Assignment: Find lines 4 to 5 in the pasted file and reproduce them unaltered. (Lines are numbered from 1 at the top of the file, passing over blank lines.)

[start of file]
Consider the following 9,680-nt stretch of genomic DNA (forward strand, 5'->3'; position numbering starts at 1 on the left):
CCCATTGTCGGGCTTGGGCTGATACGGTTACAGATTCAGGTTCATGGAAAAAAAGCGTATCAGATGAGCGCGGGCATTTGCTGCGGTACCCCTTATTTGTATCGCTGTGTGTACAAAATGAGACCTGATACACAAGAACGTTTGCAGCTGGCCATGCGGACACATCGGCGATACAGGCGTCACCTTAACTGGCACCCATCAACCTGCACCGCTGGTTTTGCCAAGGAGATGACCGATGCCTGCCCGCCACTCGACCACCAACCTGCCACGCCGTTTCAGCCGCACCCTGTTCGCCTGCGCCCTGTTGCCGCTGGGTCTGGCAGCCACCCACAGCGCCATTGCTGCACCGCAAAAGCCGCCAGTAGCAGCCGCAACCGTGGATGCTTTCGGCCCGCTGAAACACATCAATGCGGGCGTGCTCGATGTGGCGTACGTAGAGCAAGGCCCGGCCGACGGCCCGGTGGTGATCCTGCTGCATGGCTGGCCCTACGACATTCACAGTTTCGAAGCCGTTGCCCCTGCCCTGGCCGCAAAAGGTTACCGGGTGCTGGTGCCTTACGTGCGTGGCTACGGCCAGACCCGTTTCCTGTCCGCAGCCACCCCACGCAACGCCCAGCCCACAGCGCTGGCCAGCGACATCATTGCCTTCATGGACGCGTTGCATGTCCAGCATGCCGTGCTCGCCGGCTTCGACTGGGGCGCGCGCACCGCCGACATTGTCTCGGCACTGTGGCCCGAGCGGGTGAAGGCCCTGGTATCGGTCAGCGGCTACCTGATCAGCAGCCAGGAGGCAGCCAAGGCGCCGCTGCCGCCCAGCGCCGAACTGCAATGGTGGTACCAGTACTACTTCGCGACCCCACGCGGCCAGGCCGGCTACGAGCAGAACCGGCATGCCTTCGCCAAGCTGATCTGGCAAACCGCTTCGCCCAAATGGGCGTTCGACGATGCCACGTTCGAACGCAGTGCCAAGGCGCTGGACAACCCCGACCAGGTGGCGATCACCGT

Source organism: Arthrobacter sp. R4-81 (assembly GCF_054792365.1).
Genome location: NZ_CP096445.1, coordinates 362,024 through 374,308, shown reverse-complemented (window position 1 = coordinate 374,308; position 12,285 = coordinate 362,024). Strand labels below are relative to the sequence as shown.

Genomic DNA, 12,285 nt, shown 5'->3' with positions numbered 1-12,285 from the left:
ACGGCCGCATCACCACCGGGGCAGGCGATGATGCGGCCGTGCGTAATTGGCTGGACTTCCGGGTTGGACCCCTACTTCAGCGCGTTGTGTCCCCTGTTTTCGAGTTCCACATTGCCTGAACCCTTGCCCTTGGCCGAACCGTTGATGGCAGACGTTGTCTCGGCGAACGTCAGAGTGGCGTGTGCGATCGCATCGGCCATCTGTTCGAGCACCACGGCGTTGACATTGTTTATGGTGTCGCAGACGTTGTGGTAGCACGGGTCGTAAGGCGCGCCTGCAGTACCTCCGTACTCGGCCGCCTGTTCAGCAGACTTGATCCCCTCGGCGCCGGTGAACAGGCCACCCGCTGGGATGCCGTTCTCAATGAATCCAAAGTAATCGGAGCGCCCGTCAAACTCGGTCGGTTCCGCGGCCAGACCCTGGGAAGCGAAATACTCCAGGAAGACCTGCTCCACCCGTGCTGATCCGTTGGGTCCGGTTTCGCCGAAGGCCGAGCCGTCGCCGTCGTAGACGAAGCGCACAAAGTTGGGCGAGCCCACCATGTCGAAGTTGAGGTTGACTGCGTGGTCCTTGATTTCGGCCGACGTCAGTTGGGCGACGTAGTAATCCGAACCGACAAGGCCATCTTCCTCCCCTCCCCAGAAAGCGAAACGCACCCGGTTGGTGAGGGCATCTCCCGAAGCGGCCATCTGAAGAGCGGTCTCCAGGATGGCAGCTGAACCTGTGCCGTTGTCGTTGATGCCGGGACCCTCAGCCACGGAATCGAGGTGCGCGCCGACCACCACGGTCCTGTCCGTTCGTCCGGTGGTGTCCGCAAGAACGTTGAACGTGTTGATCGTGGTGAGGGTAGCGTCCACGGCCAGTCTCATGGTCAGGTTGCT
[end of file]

Genome location: NZ_CP096445.1, coordinates 362,024 through 374,308, shown reverse-complemented (window position 1 = coordinate 374,308; position 12,285 = coordinate 362,024). Strand labels below are relative to the sequence as shown.

Genomic DNA, 12,285 nt, shown 5'->3' with positions numbered 1-12,285 from the left: